- 1948 - 1973 (Creation)
Level of description
Extent and medium
Size/Number of Items/Parts: 500 linear ft. of textual records, 1000 boxes, No. of Boxes: 1000
Name of creator
The United Nations Operation in the Congo (known by the French acronym ONUC: 'Operation des Nations Unies au Congo') was established on 14 July 1960 by Security Council Resolution 143 and dissolved 30 June 1964. The headquarters of the Operation were located in Leopoldville (now Kinshasa) in the Republic of Congo.
The initial mandate of ONUC was to ensure the withdrawal of Belgian forces from the Republic of the Congo, to assist the Government in maintaining law and order and to provide technical assistance. The function of ONUC was subsequently modified to include maintaining the territorial integrity and political independence of the Congo, preventing the occurrence of civil war and securing the removal from the Congo of all foreign military, paramilitary and advisory personnel not under the United Nations Command, and all mercenaries.
ONUC included, in addition to a peacekeeping force which comprised at its peak strength nearly 20,000 officers and men, an important Civilian Operations component. Originally mandated to provide the Congolese Government with the military and technical assistance it required following the collapse of many essential services and the military intervention by Belgian troops, ONUC became embroiled by the force of circumstances in a chaotic internal situation of extreme complexity and had to assume certain responsibilities which went beyond normal peacekeeping duties.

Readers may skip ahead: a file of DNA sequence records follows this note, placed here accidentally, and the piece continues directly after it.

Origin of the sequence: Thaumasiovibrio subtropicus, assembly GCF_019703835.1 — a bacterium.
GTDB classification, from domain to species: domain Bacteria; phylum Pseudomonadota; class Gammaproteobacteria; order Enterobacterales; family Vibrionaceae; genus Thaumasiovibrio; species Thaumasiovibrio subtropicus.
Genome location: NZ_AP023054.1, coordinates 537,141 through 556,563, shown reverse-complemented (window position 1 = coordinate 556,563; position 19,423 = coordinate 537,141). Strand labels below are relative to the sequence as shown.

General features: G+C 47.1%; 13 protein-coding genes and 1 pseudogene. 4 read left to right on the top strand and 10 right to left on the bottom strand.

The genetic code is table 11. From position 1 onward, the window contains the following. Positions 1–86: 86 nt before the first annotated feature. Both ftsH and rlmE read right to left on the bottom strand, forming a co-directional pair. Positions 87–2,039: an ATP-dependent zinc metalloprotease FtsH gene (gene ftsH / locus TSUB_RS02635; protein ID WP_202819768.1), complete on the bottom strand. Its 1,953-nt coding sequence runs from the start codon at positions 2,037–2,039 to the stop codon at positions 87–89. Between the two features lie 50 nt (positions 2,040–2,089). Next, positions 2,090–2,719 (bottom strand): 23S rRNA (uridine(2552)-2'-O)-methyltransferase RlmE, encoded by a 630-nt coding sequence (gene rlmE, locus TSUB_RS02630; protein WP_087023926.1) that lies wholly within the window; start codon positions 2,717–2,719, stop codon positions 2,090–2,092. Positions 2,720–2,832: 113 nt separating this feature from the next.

The instructions of the Security Council to this Force were strengthened early in 1961 after the assassination in Katanga province of former Prime Minster Patrice Lumumba. The Force was to protect the Congo from outside interference, particularly by evacuating foreign mercenaries and advisers from Katanga and preventing clashes and civil strife, by force if necessary as a last resort. Following the reconvening of Parliament in August 1961 under United Nations auspices, the main problem was the attempted secession, led and financed by foreign elements, of the province of Katanga. In September and December 1961, and again in December 1962, the secessionist gendarmes under the command of foreign mercenaries clashed with the United Nations Force. Secretary-General Dag Hammarskjold lost his life on 17 September 1961 in the crash of his airplane on the way to Ndola (in what is now Zambia) where talks were to be held for the cessation of hostilities. In February 1963, after Katanga had been reintegrated into the national territory of the Congo, a phasing out of the Force began.